5. Through a congregational process, develop and approve a set of expectations for how members of the congregation will be toward one another. Keep these expectations in the attention of the membership and leadership (e.g. in your newsletter and other appropriate literature)
  6. Develop and approve a process for dealing with disruptive behaviour in the congregation OR have key leaders trained in conflict management.
  7. At least one fourth of Committee members are new to the congregation (three years or less)
  8. Put a process in place to ensure that visitors newcomers are spoken to by at least three people before and/or after the service.
  9. Visitors to the Sunday service receive a welcome message (email, phone or post) by the end of the following Tuesday
  10. Committee creates and commits to a covenant for its own practices. The covenant includes the expectation that all decisions will be made in the best interest of the congregation and its future.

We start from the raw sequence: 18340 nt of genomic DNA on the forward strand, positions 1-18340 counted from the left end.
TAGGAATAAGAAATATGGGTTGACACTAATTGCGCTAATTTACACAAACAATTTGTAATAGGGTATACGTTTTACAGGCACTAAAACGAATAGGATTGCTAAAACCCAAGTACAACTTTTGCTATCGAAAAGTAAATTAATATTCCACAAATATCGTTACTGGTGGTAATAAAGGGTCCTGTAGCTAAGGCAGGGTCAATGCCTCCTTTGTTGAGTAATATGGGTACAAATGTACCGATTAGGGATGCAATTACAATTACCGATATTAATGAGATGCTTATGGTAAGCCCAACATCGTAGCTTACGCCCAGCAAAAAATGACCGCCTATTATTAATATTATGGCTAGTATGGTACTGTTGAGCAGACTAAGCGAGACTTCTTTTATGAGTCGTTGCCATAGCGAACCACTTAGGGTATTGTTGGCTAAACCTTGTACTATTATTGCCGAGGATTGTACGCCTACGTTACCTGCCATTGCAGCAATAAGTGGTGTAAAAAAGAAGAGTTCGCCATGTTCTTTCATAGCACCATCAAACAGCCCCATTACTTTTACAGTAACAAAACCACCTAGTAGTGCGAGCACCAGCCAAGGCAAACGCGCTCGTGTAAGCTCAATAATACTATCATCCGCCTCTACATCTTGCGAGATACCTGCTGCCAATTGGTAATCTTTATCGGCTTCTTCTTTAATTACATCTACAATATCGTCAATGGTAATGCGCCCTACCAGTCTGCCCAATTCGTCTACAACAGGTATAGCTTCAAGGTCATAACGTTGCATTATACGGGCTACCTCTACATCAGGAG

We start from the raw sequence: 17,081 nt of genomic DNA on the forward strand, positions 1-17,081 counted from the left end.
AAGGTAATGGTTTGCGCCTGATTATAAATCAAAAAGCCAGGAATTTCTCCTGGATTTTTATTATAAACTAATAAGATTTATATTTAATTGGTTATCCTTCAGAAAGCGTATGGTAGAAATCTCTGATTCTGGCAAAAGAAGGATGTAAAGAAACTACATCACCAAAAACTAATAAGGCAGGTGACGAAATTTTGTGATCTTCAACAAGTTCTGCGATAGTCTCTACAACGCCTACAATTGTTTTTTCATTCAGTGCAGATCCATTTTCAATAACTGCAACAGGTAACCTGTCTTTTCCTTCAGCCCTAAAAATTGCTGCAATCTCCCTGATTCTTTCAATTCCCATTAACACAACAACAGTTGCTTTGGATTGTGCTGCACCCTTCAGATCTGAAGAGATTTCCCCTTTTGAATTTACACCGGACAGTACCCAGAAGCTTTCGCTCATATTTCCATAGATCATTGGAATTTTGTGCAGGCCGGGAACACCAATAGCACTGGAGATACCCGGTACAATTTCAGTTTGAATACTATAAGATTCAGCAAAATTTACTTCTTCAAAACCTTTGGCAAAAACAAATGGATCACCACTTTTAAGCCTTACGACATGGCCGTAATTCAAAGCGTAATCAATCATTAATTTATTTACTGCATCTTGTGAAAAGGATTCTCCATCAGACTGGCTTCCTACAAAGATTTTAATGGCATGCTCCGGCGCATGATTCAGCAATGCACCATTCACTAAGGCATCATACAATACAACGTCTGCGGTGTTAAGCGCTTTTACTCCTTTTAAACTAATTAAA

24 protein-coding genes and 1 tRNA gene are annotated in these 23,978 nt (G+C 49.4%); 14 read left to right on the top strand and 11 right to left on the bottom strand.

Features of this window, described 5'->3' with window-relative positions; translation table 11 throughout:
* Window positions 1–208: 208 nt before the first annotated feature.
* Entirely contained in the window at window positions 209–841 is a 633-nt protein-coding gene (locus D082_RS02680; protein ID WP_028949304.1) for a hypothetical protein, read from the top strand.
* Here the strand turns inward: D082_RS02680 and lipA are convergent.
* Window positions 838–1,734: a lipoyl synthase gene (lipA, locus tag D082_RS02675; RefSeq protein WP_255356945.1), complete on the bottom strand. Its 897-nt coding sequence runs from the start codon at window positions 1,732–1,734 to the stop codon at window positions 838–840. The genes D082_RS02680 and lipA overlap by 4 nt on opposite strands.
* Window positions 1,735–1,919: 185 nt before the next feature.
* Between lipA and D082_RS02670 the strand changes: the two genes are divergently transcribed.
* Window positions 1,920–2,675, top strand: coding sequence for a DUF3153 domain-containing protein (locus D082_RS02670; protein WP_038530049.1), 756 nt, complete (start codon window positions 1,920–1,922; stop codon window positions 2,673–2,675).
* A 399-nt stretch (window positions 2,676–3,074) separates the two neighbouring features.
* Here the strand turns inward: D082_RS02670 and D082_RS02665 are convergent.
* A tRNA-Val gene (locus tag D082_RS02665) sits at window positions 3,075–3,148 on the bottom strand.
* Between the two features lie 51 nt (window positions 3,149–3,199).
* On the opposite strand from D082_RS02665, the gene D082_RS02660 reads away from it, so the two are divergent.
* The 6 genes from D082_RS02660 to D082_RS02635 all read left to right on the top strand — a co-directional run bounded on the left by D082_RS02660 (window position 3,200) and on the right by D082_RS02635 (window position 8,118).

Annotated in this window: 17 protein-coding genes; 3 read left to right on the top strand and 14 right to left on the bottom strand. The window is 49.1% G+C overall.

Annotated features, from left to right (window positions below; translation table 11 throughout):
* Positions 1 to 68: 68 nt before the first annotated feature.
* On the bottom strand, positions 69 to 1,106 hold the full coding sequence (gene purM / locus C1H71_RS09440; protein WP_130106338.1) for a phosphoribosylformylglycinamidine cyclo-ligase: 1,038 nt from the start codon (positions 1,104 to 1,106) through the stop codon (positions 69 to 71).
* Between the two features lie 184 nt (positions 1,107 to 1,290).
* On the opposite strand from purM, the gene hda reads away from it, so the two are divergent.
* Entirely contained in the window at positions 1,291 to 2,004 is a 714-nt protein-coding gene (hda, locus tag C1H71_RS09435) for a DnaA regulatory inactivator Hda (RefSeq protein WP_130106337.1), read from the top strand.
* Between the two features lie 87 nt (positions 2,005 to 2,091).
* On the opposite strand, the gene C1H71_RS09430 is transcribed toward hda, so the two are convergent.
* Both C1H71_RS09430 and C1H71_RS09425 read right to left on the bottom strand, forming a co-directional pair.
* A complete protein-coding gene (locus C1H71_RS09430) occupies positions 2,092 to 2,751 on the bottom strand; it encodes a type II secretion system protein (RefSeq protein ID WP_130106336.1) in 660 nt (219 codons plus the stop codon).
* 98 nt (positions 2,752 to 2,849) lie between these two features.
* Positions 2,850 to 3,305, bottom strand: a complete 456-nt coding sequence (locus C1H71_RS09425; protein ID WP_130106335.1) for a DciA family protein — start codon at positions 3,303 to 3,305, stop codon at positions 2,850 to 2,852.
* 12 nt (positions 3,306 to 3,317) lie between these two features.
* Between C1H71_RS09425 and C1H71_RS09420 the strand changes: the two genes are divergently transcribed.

11. The congregation is mentioned in the media at least four times in the preceding year.


At least eight of the following:
  1. Make a practice of asking new visitors for their honest impressions either in person, by phone, or using a written survey
  2. Begin at least one new programme/service/event geared specifically toward the preferences of newcomers
  3. Hold occasional newcomer orientation events intended to help them understand and feel more connected to Unitarianism and the congregation.
  4. Train welcomers to help newcomers feel comfortable and connect to the congregation
  5. Evaluate your congregation in light of your understanding of your target demographic group and list any identified challenges in descending order of importance. Take action on top 5.
  6. Identify and alter 3 long-standing customs that do not foster growth
  7. At least one third of Committee members are new to the congregation (three years or less)
  8. Hold at least one workshop directly addressing resistance to growth.
  9. The congregation is mentioned in the media at least six times in the preceding year.

(originally posted at Andy's blog, Throw Yourself Like Seed)

1 comment:

  1. What a great list! You should write a book! As another minister of a growing church I agree with almost all of it. However all of this is necessary but not sufficient. When people come to this attractive, welcoming place, they must find a message that speaks deeply to their lives.